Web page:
SinoVan sign

Signing Agreement between Vanuatu (MALFFB Minister at left) and Chinese company, witnessed by Acting DG Benjamin Shing and Chinese officials

By Len Garae

“It's been two years since i was tasked to get this SinoVan (Tuna Processing Plant) Project (at Blacksands) moving and we finally get CNFC to sign in their share capital agreement this week”.

Minister of Agriculture, Livestock, Forestry, Fisheries and Biosecurity (MALFFB), Matai Seremaiah made the confirmation on May 12.

He confirms “tough negotiations and nail biting” to ensure both parties are satisfied to finally agree to MALFFB’s terms, to contribute $US9.01 million which is almost equivalent to 1 billion vatu, and will be transferred to Vanuatu before the end of May 2018.

The Minister’s confirmation complete with a picture of the signing ceremony, confirms his own urgent call on World Tuna Day on May 2, to the private sector to come in to get the Tuna Processing Plant up and running after 14 years since it was built.

On his second to the last visit to Port Vila from Honiara, the EU Ambassador who is accredited to Vanuatu and the Solomon Islands, Leonidas Tezapsidis said Vanuatu would need to catch enough tuna to keep the factory in operation.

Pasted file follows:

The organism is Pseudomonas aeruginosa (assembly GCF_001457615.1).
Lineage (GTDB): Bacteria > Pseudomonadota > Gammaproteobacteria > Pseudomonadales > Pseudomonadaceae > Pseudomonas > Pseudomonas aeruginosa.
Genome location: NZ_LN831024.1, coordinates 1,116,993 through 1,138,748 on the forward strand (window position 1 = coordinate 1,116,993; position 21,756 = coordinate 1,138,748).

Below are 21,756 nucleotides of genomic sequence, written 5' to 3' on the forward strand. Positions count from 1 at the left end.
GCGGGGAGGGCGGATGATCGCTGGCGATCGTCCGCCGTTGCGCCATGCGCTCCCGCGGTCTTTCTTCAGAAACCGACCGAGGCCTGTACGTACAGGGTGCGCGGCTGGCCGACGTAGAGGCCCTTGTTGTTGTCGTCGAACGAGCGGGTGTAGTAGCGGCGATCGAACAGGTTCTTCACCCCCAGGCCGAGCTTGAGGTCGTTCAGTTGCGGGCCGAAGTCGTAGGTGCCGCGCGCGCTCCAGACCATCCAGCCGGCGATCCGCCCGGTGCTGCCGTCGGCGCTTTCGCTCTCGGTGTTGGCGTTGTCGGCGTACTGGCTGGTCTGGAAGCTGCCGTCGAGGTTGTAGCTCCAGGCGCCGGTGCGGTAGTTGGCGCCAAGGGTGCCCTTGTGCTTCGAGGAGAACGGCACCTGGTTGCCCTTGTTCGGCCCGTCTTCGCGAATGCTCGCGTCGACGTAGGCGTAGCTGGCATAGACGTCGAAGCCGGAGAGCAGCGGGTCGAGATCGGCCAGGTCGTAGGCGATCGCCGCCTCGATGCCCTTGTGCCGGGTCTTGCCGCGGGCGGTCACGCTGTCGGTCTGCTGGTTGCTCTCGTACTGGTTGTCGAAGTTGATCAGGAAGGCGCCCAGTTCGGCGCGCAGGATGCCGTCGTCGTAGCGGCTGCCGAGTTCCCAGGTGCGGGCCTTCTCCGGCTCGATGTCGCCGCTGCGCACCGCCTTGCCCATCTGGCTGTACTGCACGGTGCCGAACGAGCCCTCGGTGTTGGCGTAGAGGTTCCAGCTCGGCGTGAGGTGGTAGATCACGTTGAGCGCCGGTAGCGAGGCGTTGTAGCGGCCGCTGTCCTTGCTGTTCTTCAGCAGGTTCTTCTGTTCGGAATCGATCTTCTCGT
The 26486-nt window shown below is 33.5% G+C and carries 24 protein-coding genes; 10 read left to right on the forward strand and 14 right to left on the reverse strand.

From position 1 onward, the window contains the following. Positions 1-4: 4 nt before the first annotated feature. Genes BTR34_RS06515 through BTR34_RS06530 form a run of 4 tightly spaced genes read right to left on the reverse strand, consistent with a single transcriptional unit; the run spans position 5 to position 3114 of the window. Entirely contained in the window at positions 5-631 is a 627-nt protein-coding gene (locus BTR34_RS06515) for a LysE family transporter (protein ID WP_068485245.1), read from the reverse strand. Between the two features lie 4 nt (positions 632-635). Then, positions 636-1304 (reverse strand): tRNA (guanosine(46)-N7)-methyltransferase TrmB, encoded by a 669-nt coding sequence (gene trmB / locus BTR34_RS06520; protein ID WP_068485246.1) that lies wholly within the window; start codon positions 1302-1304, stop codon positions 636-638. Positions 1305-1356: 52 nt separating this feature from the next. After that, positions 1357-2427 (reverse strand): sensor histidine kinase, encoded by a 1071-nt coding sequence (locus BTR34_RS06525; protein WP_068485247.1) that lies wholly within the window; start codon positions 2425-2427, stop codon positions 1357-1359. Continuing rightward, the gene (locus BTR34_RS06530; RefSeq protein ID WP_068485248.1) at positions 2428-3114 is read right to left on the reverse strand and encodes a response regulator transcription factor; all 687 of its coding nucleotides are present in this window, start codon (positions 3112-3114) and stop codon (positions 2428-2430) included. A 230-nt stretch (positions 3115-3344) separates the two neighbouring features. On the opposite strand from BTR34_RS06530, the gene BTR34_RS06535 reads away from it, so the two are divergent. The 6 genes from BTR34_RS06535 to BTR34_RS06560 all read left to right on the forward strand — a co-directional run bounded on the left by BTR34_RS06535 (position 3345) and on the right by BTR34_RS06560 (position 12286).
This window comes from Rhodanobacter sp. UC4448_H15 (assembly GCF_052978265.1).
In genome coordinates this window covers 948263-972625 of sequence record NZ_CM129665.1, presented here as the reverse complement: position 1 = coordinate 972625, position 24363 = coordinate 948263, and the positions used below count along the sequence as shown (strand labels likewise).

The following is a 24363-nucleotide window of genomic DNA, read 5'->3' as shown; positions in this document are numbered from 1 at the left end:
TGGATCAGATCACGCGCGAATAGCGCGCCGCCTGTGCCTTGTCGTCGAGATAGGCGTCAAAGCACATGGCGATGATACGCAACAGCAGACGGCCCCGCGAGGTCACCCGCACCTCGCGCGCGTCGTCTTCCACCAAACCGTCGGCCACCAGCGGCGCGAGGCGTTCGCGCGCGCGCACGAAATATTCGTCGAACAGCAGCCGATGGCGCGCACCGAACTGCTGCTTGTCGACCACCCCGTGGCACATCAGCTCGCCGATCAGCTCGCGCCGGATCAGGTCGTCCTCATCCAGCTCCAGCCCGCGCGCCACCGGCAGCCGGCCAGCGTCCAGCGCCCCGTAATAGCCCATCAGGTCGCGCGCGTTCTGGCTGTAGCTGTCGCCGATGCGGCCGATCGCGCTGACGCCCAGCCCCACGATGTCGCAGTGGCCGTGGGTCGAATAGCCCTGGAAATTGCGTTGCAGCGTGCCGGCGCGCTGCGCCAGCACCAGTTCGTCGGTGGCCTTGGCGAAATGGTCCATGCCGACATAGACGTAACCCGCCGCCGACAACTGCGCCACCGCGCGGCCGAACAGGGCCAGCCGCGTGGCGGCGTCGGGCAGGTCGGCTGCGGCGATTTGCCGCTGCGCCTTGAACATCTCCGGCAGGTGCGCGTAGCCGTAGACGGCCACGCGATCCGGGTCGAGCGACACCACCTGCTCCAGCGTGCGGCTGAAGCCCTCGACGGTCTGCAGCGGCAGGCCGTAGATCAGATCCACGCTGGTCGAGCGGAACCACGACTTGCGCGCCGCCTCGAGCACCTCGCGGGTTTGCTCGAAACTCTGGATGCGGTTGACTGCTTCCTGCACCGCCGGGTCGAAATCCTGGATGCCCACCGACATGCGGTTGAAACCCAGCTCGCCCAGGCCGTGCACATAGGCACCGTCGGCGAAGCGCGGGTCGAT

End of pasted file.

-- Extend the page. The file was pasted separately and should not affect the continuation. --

Also sanitary requirements were a must in order to allow the country to export its processed fish and fish products to the European Union.

For proof he said recently health officials from EU visited the Solomons solely to inspect the country’s tuna processing factory on health grounds to make sure it operated according to EU health standard.

The Ambassador made the remarks over lunch with journalists at Chantilly’s Hotel last Sunday, for serious investors to partner with the Government to operate the Fish Processing Plant.

Ambassador Tezapsidis said he was referring to serious investors with financial capacity that had a long term interest in the country to agree to a public private partnership (PPP) arrangement to operate the Plant, a condition which the Minister had himself stressed.

The Minister wants to see all tuna caught offloaded and processed in the country, to provide employment opportunities and start to reap financial benefits from its own marine resource.

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